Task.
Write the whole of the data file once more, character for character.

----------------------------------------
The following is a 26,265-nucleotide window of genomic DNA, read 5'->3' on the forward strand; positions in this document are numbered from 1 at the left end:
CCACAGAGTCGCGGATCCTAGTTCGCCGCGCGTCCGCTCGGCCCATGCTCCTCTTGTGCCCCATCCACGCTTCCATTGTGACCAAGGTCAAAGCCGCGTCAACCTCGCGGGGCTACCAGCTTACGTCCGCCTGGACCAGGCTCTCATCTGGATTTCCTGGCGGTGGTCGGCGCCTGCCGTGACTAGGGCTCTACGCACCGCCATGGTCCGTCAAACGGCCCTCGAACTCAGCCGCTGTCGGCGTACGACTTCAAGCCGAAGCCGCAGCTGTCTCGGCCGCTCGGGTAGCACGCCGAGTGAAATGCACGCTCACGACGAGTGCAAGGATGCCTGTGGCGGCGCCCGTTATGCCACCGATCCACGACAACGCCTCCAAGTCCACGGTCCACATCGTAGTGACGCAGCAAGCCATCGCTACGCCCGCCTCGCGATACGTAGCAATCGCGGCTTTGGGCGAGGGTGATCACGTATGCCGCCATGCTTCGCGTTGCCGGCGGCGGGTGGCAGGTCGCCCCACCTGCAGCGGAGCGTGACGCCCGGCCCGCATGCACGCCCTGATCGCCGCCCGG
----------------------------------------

The following is a 26,265-nucleotide window of genomic DNA, read 5'->3' on the forward strand; positions in this document are numbered from 1 at the left end:
CCACAGAGTCGCGGATCCTAGTTCGCCGCGCGTCCGCTCGGCCCATGCTCCTCTTGTGCCCCATCCACGCTTCCATTGTGACCAAGGTCAAAGCCGCGTCAACCTCGCGGGGCTACCAGCTTACGTCCGCCTGGACCAGGCTCTCATCTGGATTTCCTGGCGGTGGTCGGCGCCTGCCGTGACTAGGGCTCTACGCACCGCCATGGTCCGTCAAACGGCCCTCGAACTCAGCCGCTGTCGGCGTACGACTTCAAGCCGAAGCCGCAGCTGTCTCGGCCGCTCGGGTAGCACGCCGAGTGAAATGCACGCTCACGACGAGTGCAAGGATGCCTGTGGCGGCGCCCGTTATGCCACCGATCCACGACAACGCCTCCAAGTCCACGGTCCACATCGTAGTGACGCAGCAAGCCATCGCTACGCCCGCCTCGCGATACGTAGCAATCGCGGCTTTGGGCGAGGGTGATCACGTATGCCGCCATGCTTCGCGTTGCCGGCGGCGGGTGGCAGGTCGCCCCACCTGCAGCGGAGCGTGACGCCCGGCCCGCATGCACGCCCTGATCGCCGCCCGG